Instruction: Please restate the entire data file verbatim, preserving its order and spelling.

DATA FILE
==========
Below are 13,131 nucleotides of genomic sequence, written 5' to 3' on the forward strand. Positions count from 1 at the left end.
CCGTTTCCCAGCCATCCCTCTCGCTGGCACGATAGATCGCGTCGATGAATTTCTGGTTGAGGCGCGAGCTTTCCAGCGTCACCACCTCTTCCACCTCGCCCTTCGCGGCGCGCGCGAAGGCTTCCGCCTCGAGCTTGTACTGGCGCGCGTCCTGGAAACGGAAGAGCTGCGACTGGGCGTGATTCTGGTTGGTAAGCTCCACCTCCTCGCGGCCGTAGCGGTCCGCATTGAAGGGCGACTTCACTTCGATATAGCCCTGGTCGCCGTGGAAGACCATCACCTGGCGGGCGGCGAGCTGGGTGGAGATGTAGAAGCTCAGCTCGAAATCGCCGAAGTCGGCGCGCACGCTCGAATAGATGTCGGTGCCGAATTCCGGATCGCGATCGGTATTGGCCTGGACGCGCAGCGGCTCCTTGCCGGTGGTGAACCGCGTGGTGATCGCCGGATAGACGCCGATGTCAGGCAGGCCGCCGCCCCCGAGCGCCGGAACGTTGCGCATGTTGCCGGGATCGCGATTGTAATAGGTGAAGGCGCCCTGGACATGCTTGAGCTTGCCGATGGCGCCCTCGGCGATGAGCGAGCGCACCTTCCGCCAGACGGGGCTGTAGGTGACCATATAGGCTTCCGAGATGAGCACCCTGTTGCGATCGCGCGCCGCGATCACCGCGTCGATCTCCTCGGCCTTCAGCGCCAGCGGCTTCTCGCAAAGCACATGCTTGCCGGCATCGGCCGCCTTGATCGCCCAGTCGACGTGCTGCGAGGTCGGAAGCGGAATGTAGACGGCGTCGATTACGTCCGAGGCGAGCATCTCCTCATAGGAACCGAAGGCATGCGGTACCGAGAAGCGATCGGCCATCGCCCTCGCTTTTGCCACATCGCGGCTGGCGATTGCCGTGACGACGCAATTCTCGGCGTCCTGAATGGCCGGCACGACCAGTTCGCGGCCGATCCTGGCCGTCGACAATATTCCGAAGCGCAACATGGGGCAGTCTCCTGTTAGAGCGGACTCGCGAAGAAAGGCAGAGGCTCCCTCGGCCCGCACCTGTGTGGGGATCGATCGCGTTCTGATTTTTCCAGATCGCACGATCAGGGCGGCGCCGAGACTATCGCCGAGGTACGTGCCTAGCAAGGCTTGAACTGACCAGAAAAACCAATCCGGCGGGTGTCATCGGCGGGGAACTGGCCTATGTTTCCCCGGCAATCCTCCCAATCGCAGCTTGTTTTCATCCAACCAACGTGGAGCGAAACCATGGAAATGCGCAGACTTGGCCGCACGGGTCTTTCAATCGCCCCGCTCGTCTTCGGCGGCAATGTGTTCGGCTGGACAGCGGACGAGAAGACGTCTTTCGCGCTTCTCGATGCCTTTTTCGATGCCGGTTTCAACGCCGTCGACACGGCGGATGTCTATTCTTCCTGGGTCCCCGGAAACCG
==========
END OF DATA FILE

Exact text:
Below are 13,131 nucleotides of genomic sequence, written 5' to 3' on the forward strand. Positions count from 1 at the left end.
CCGTTTCCCAGCCATCCCTCTCGCTGGCACGATAGATCGCGTCGATGAATTTCTGGTTGAGGCGCGAGCTTTCCAGCGTCACCACCTCTTCCACCTCGCCCTTCGCGGCGCGCGCGAAGGCTTCCGCCTCGAGCTTGTACTGGCGCGCGTCCTGGAAACGGAAGAGCTGCGACTGGGCGTGATTCTGGTTGGTAAGCTCCACCTCCTCGCGGCCGTAGCGGTCCGCATTGAAGGGCGACTTCACTTCGATATAGCCCTGGTCGCCGTGGAAGACCATCACCTGGCGGGCGGCGAGCTGGGTGGAGATGTAGAAGCTCAGCTCGAAATCGCCGAAGTCGGCGCGCACGCTCGAATAGATGTCGGTGCCGAATTCCGGATCGCGATCGGTATTGGCCTGGACGCGCAGCGGCTCCTTGCCGGTGGTGAACCGCGTGGTGATCGCCGGATAGACGCCGATGTCAGGCAGGCCGCCGCCCCCGAGCGCCGGAACGTTGCGCATGTTGCCGGGATCGCGATTGTAATAGGTGAAGGCGCCCTGGACATGCTTGAGCTTGCCGATGGCGCCCTCGGCGATGAGCGAGCGCACCTTCCGCCAGACGGGGCTGTAGGTGACCATATAGGCTTCCGAGATGAGCACCCTGTTGCGATCGCGCGCCGCGATCACCGCGTCGATCTCCTCGGCCTTCAGCGCCAGCGGCTTCTCGCAAAGCACATGCTTGCCGGCATCGGCCGCCTTGATCGCCCAGTCGACGTGCTGCGAGGTCGGAAGCGGAATGTAGACGGCGTCGATTACGTCCGAGGCGAGCATCTCCTCATAGGAACCGAAGGCATGCGGTACCGAGAAGCGATCGGCCATCGCCCTCGCTTTTGCCACATCGCGGCTGGCGATTGCCGTGACGACGCAATTCTCGGCGTCCTGAATGGCCGGCACGACCAGTTCGCGGCCGATCCTGGCCGTCGACAATATTCCGAAGCGCAACATGGGGCAGTCTCCTGTTAGAGCGGACTCGCGAAGAAAGGCAGAGGCTCCCTCGGCCCGCACCTGTGTGGGGATCGATCGCGTTCTGATTTTTCCAGATCGCACGATCAGGGCGGCGCCGAGACTATCGCCGAGGTACGTGCCTAGCAAGGCTTGAACTGACCAGAAAAACCAATCCGGCGGGTGTCATCGGCGGGGAACTGGCCTATGTTTCCCCGGCAATCCTCCCAATCGCAGCTTGTTTTCATCCAACCAACGTGGAGCGAAACCATGGAAATGCGCAGACTTGGCCGCACGGGTCTTTCAATCGCCCCGCTCGTCTTCGGCGGCAATGTGTTCGGCTGGACAGCGGACGAGAAGACGTCTTTCGCGCTTCTCGATGCCTTTTTCGATGCCGGTTTCAACGCCGTCGACACGGCGGATGTCTATTCTTCCTGGGTCCCCGGAAACCG